Rehab Insights is a weekly blog written by Burke Rehabilitation professionals to offer practical information for patients, families and the community. Its goal is to educate the reader on relevant topics in rehabilitation, general health and wellness.

Preparing the Next Generation of Rehabilitation Nurses

October 7, 2014
Marie Spencer, Ph.D., CRRN

Nurse with Stroke Rehabilitation PatientWhen I was a teenager, I worked at a local hospital. Due to my eagerness to learn, the doctors and nurses at the hospital soon took me under their wing and helped me rise up the ranks. Because of this, I have tried to “pay it forward” throughout my own career and help groom the next generation. This is a philosophy shared by the entire administrative staff here at Burke.

In particular, the Burke nursing staff has embraced the opportunity to help prepare future generations and has implemented assistance to achieve this goal. Among the many initiatives developed to assist us are the CRRN Prep program and the HELP Program.

Certified Rehabilitation Registered Nurse (CRRN) certification is a generalist certification for professional rehabilitation nurses. The certification is important because it encourages continued growth and development in our area of expertise—plus, it fosters a sense of pride and professionalism in the individual.

In 2007, there were four certified nurses at Burke. Today, all nursing administration/nursing management nurses have CRRN designation. In total, Burke currently employs more than 50 CRRN staff members.

To help further the education of Burke nurses, in the spring of 2008, Burke offered its first CRRN Review Course. This three-day course is given by various disciplines discussing topics in their areas of expertise. It offers professional nurses a chance to learn and prepare for, or maintain, their CRRN Certification. The next course is scheduled for October 29 and 30, 2014. (Click here for more information.)

Having the CRRN certification gives our nurses a sense of accomplishment and dedication to their practice, which helps create better patient outcomes. And this, in turn, helps facilitate a better overall patient experience—something that all of us at Burke hope to achieve.

Summer “HELP” program
College students seeking assistance in making a career choice in the health care field may elect to participate in our Health Experience Learning Program (HELP). The program, which has been offered at Burke since 1976, is designed to provide the student- intern an opportunity to gain first-hand knowledge of a patient care delivery system using the team approach.

The goals of HELP are two-fold: to offer the college student exposure to various careers within the health profession through hands on experience and to provide the student with the background to make a realistic career choice. These goals are met by requiring each student to attend a comprehensive nursing attendant orientation, composed of a classroom and clinical learning experience.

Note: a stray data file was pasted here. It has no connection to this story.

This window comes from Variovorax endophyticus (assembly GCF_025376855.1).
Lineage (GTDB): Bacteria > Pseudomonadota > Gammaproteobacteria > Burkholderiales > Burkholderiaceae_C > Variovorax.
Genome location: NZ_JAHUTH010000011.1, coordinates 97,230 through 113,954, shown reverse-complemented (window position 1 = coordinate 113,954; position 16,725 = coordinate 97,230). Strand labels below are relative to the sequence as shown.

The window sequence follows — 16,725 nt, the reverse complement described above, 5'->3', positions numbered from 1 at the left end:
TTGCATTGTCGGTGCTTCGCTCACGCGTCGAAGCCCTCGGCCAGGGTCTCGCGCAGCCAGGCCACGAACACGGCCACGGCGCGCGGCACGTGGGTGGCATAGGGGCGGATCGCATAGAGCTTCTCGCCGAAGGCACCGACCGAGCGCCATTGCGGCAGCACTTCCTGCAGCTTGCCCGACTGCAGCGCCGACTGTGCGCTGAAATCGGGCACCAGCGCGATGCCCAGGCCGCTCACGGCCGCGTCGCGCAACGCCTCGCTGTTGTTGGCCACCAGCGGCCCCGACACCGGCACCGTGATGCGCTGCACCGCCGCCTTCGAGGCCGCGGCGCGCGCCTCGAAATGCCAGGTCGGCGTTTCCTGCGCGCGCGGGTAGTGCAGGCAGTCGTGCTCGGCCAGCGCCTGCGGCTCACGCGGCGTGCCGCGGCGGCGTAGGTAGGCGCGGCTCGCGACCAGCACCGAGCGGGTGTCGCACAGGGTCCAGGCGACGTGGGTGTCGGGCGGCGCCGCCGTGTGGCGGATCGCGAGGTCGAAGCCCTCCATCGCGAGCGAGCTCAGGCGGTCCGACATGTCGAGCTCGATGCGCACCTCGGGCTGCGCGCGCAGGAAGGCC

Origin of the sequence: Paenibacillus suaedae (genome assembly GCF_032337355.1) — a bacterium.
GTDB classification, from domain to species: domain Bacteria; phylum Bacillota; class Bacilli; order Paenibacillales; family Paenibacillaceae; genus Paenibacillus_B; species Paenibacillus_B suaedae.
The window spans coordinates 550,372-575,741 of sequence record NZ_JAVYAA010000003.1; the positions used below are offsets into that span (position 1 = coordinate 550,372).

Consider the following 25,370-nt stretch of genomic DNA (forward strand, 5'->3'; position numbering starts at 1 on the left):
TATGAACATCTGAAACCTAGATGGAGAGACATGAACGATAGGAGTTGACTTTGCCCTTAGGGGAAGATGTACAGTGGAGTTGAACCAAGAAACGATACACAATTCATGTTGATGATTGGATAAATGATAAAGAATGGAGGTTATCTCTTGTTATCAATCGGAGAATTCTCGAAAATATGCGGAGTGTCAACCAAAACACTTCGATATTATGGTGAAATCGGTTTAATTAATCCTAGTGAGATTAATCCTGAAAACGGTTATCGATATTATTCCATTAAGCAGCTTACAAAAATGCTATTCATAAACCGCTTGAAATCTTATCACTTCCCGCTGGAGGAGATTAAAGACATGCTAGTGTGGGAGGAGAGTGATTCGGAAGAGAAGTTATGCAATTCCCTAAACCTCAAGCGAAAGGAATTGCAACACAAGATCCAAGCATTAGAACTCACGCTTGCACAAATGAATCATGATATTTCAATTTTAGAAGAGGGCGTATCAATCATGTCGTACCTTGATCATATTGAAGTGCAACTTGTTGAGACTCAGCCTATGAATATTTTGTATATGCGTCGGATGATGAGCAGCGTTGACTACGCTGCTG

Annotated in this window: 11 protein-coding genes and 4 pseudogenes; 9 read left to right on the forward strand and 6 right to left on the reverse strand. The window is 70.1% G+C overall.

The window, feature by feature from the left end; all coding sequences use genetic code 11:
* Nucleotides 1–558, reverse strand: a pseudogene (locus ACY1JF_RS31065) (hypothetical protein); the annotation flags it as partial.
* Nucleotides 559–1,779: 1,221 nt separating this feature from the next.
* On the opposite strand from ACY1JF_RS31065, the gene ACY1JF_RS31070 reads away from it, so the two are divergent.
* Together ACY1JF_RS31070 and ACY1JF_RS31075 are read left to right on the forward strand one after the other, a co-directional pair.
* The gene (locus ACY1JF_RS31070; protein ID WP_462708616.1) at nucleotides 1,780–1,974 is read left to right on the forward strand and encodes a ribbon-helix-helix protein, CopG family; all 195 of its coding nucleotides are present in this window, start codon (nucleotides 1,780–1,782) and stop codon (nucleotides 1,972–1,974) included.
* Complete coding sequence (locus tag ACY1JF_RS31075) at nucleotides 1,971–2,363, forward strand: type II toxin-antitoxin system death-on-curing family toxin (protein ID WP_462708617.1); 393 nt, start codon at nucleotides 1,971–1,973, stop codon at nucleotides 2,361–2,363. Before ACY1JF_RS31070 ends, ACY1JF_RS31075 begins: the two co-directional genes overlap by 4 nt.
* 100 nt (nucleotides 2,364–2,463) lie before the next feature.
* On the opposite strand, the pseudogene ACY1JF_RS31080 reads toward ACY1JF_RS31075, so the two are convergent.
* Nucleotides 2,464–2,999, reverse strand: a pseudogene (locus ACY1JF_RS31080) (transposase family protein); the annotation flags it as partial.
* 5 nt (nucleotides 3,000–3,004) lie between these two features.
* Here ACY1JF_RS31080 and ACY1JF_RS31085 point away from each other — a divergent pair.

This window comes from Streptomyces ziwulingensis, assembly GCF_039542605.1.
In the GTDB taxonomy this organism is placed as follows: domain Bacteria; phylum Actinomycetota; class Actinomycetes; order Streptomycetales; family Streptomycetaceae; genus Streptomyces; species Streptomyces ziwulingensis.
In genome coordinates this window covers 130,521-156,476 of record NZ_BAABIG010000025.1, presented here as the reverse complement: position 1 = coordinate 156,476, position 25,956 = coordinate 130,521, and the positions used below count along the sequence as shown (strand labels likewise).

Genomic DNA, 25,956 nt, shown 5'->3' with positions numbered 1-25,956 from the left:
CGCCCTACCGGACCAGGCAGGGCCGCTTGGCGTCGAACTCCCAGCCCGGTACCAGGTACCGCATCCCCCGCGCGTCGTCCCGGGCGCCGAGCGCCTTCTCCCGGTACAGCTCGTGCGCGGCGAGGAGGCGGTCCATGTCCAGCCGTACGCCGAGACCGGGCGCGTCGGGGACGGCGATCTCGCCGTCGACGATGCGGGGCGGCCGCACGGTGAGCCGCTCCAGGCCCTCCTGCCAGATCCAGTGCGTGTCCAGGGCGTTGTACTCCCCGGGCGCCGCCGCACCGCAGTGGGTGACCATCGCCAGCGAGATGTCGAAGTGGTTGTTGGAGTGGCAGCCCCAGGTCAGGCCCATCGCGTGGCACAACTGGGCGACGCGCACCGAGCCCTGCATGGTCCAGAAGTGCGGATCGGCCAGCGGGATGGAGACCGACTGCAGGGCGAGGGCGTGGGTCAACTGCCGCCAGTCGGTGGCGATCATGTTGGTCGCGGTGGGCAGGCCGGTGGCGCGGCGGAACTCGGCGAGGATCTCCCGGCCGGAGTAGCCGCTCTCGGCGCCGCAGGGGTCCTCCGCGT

Following orientation, each student is assigned to one of six specialty units, including stroke, surgical orthopedic, brain injury, spinal cord injury, cardiac, pulmonary and amputee. Throughout the internship, the student can gain insight into the behavior of patients during illness and the effect a disability has on a family unit. The student can also be involved in health teaching as well as learning, thanks to lectures provided by speakers who are specialists in different health care professions.

This past summer, Burke employed 21 students. Here’s some of what they had to say about their experience:

“Burke has been a wonderful place to gain further knowledge and experience in the medical field. I will take many lessons from my time here in order to treat my future patients with the same level of care with which I saw the patients treated here.”  —Marie M.

“I never could have imagined how much a summer experience could help me to know so firmly that I want to commit myself to a medical profession. The staff at Burke has been nothing but supportive and welcoming in my experience.” —McKenna K.

“I have gained knowledge that I could not get elsewhere as an undergraduate. This summer position will be a strong talking point in my medical school interview.” —Jacob W.

“Not only did I learn an incredible amount, but the staff all welcomed me with open arms and I can’t express how grateful I am for that.” —Matthew A.

“I appreciate that you gave me the opportunity to take on significant responsibility, which provided [me] with a depth of knowledge I would not have gained in the classroom alone.  Looking back on the summer, I learned a great deal, not just about patient care, but about myself too.”  —Matthew S.

For more information on the CRRN Course or the HELP Program, please call nursing administration at 914-597-2383.

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Burke's Rehab Insights blog is intended to provide general information about rehabilitation and other health care topics. It should not take the place of medical care. Burke staff cannot comment on individual medical cases or give medical advice.

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